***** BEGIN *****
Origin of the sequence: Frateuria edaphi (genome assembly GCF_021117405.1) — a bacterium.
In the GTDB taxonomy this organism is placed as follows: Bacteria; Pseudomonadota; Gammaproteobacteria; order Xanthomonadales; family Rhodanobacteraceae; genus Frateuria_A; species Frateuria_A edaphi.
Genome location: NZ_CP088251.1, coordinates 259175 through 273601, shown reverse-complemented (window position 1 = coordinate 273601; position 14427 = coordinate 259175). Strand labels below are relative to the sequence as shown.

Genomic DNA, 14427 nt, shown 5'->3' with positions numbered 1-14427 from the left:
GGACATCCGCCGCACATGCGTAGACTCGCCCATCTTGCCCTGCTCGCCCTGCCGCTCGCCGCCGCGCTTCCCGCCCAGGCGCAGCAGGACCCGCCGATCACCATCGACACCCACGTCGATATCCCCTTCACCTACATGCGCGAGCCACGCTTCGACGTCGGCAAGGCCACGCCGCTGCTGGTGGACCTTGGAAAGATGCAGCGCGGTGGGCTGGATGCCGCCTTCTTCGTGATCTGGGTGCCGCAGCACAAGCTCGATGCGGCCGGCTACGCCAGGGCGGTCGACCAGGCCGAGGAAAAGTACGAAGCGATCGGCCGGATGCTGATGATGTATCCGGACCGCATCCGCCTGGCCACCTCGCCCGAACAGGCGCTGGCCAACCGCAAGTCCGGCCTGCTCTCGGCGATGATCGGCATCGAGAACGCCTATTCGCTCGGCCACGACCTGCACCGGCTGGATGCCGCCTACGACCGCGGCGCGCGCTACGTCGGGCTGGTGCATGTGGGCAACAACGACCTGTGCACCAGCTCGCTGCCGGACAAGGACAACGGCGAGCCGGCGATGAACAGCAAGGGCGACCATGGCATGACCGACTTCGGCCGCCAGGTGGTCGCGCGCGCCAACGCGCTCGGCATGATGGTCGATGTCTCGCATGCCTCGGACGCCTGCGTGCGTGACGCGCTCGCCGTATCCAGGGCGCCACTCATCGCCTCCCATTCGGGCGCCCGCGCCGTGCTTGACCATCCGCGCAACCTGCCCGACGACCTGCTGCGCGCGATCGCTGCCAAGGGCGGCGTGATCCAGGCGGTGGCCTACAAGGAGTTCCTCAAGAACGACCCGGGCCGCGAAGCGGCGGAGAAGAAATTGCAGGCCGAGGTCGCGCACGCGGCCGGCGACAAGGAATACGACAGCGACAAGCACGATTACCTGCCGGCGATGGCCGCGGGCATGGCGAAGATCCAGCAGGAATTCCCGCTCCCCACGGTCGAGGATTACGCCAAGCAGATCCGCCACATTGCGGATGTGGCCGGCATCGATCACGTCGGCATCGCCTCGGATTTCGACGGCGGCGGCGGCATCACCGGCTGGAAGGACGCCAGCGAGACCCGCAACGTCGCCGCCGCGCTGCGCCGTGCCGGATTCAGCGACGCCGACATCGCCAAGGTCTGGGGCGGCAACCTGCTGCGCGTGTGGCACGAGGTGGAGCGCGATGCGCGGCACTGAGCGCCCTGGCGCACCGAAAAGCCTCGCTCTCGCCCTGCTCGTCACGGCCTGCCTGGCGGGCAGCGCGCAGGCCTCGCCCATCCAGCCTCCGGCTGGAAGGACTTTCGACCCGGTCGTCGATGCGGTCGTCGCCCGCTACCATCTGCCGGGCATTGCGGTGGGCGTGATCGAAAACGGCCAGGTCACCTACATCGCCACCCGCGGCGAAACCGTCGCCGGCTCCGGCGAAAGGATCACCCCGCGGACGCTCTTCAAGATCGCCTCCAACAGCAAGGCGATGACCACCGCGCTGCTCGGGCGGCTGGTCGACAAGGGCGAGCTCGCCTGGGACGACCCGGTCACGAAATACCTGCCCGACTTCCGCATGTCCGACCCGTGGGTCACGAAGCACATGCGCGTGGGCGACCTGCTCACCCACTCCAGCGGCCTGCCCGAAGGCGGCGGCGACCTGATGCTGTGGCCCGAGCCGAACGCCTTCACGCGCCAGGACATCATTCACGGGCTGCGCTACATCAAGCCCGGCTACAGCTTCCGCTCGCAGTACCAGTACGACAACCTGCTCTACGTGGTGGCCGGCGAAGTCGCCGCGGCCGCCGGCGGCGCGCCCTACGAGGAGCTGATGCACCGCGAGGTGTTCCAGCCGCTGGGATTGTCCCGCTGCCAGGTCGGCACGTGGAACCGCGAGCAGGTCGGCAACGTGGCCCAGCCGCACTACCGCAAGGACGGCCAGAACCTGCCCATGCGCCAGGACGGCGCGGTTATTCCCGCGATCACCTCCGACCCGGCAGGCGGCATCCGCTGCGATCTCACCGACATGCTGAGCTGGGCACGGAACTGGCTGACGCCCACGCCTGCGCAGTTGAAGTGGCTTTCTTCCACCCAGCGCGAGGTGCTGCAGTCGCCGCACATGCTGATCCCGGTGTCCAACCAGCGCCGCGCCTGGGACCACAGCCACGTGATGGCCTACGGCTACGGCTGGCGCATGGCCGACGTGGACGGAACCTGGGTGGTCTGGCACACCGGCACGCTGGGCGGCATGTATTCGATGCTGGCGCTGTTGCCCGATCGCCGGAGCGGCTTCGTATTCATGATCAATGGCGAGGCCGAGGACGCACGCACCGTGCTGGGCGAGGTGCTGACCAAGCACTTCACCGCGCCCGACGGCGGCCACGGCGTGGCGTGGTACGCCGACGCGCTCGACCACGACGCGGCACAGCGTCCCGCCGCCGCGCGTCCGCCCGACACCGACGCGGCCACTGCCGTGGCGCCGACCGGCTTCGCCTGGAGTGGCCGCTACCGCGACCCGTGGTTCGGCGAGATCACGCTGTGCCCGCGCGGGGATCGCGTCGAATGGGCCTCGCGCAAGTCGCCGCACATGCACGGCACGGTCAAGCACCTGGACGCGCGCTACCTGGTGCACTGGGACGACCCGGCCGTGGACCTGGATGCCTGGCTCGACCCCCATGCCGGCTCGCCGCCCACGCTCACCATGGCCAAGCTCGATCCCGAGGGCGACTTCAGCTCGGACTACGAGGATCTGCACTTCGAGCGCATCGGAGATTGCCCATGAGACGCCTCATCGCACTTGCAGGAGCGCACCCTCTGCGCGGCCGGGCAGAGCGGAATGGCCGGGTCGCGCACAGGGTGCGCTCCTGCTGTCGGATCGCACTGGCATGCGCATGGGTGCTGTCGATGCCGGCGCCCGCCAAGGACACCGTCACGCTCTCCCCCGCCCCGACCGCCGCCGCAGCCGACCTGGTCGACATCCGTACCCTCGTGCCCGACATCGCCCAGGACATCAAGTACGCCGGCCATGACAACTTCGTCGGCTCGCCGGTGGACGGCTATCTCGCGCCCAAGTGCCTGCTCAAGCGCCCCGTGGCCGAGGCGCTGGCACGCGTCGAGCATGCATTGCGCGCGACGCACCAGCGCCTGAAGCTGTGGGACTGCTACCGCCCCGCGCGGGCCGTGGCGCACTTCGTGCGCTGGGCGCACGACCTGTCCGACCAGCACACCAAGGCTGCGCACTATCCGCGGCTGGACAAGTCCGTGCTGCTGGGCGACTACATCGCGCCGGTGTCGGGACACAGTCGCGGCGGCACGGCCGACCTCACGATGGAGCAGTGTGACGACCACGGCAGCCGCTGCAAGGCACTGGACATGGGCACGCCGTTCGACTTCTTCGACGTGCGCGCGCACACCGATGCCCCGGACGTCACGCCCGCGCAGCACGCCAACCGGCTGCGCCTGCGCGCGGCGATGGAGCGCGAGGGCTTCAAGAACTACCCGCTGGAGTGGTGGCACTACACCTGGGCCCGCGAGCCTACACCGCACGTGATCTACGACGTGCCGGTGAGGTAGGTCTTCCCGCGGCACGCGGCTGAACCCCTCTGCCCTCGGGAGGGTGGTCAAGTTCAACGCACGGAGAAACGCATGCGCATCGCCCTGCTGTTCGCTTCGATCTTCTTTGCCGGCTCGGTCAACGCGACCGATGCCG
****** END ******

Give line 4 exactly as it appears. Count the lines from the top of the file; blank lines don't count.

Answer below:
Genomic DNA, 14427 nt, shown 5'->3' with positions numbered 1-14427 from the left: